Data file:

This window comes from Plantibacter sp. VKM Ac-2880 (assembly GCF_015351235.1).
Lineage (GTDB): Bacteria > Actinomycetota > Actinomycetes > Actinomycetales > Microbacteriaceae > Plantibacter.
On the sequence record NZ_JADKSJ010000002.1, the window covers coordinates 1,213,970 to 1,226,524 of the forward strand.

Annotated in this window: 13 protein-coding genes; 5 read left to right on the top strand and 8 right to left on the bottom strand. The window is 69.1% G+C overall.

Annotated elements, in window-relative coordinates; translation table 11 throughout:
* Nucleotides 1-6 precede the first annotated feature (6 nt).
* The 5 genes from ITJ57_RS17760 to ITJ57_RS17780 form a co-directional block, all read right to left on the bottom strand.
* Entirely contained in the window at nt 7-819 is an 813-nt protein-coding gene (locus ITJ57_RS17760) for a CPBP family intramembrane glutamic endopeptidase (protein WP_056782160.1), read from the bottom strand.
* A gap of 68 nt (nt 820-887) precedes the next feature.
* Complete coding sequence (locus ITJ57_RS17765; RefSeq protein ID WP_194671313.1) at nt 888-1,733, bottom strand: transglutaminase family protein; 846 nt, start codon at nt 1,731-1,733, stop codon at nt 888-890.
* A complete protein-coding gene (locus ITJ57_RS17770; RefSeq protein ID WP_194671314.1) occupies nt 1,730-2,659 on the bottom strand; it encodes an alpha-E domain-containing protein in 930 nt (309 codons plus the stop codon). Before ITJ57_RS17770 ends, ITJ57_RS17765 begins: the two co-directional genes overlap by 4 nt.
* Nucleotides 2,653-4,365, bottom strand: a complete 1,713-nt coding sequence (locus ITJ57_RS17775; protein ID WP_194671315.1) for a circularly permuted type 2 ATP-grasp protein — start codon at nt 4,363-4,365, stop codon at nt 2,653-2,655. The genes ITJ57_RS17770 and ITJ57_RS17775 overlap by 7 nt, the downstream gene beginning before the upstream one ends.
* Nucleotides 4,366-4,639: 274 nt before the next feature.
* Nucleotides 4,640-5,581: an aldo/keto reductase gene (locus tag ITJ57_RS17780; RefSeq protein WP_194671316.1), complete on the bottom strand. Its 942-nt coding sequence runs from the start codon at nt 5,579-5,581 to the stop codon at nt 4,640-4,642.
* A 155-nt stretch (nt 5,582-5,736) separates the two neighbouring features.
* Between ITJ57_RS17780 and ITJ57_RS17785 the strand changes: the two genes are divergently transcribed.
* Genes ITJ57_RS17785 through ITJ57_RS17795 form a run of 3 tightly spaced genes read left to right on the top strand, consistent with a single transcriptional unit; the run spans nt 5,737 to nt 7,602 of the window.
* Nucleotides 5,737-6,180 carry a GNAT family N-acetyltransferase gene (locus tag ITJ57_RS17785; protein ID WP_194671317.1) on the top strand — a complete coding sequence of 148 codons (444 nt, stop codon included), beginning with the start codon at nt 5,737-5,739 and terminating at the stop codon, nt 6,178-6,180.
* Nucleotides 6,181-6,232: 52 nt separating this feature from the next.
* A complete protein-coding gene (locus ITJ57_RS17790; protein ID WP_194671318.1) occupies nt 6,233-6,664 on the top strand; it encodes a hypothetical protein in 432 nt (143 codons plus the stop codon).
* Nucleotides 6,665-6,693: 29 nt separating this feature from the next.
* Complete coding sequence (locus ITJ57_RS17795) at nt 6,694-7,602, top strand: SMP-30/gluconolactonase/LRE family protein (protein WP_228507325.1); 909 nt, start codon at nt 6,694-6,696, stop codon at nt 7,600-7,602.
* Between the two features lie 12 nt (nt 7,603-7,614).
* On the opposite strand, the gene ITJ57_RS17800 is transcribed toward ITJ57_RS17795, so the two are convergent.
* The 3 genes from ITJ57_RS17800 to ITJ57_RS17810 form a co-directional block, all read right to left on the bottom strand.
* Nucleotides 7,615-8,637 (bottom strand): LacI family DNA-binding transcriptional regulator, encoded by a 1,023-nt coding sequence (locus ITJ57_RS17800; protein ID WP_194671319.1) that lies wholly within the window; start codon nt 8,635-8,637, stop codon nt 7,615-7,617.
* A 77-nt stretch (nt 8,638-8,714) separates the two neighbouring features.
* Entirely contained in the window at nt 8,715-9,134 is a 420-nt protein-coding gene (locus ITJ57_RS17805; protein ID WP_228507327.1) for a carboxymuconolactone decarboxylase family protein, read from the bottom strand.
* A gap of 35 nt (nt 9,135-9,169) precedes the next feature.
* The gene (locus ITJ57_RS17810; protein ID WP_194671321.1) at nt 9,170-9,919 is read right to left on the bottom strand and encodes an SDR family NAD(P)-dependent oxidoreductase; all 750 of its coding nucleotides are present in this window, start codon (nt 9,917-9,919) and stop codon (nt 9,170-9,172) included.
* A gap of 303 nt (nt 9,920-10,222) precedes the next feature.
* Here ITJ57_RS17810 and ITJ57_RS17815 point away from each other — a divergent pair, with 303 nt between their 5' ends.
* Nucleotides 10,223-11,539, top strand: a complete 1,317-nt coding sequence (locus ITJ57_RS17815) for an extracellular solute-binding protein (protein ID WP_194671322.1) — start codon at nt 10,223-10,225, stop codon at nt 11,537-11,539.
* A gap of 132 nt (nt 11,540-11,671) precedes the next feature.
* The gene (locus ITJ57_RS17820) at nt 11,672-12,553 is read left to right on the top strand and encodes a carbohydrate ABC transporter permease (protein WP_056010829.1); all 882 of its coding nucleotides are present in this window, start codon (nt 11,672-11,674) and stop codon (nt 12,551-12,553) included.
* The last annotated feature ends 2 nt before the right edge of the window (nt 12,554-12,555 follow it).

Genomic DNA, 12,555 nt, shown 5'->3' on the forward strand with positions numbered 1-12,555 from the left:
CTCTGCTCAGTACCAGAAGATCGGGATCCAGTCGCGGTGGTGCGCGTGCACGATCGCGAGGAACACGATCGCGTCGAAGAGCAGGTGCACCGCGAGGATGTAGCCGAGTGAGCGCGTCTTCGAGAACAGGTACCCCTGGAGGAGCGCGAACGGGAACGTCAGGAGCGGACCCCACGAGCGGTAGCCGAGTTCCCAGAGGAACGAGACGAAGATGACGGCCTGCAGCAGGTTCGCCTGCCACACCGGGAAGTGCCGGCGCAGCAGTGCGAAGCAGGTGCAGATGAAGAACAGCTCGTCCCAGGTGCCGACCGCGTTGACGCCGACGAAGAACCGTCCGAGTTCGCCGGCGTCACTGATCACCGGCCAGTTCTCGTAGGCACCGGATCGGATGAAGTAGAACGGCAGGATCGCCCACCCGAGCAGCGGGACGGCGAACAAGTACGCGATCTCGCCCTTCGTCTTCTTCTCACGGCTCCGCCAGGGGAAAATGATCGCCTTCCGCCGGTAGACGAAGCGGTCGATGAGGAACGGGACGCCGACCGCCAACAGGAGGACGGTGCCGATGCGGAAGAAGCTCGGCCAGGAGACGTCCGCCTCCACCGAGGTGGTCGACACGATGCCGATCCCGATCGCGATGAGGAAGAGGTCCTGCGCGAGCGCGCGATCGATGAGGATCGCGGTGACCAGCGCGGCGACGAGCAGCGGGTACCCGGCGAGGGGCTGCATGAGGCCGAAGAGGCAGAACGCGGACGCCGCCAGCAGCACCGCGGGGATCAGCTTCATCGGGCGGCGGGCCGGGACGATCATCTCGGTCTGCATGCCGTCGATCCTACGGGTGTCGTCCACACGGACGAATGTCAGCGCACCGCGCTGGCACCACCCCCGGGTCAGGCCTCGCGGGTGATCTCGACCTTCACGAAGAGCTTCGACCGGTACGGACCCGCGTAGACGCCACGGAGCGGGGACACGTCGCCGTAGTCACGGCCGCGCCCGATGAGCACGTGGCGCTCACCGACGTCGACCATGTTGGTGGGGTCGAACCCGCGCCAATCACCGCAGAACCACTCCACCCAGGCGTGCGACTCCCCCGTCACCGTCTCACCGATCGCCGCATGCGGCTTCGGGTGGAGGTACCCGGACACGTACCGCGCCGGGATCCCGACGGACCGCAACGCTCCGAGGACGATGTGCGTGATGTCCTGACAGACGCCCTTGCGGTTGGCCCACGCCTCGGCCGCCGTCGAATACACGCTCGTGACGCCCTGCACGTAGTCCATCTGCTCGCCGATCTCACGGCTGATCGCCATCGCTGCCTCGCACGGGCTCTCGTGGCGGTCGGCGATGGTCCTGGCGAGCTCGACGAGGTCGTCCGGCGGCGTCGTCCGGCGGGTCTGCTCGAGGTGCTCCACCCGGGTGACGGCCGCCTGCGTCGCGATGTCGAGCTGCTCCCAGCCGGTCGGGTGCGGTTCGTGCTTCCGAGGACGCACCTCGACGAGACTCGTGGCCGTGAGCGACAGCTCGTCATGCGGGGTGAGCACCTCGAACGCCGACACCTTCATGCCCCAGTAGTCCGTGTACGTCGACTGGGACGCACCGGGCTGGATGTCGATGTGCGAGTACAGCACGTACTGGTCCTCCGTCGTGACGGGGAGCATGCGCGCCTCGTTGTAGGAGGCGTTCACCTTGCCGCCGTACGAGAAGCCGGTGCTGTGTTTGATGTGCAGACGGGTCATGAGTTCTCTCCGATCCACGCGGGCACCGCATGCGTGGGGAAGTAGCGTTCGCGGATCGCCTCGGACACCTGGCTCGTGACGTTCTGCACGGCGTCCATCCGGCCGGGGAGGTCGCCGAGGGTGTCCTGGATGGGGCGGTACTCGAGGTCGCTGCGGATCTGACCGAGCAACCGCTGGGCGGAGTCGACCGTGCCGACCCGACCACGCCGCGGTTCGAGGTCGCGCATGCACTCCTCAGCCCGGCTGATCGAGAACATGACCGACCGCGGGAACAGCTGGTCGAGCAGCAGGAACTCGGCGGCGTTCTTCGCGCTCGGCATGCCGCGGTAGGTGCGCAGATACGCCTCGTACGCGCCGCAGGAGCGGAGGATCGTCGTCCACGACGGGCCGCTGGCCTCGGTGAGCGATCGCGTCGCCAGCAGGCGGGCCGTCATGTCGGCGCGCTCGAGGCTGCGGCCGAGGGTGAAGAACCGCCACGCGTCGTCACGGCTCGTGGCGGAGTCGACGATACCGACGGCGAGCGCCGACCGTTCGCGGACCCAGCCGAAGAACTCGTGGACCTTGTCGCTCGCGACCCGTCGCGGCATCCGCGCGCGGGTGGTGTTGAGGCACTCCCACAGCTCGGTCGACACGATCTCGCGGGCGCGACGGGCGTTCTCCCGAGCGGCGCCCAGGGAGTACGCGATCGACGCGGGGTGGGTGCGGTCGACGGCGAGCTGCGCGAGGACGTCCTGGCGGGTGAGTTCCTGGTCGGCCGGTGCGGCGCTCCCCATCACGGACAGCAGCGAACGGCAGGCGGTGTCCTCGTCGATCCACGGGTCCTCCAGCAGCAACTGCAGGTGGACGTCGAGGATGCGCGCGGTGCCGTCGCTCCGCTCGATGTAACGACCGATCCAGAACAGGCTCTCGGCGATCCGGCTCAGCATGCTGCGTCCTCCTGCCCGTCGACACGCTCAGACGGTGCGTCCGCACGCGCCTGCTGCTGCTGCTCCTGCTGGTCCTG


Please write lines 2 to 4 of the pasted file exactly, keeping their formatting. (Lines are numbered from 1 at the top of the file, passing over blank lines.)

Lineage (GTDB): Bacteria > Actinomycetota > Actinomycetes > Actinomycetales > Microbacteriaceae > Plantibacter.
On the sequence record NZ_JADKSJ010000002.1, the window covers coordinates 1,213,970 to 1,226,524 of the forward strand.

Annotated in this window: 13 protein-coding genes; 5 read left to right on the top strand and 8 right to left on the bottom strand. The window is 69.1% G+C overall.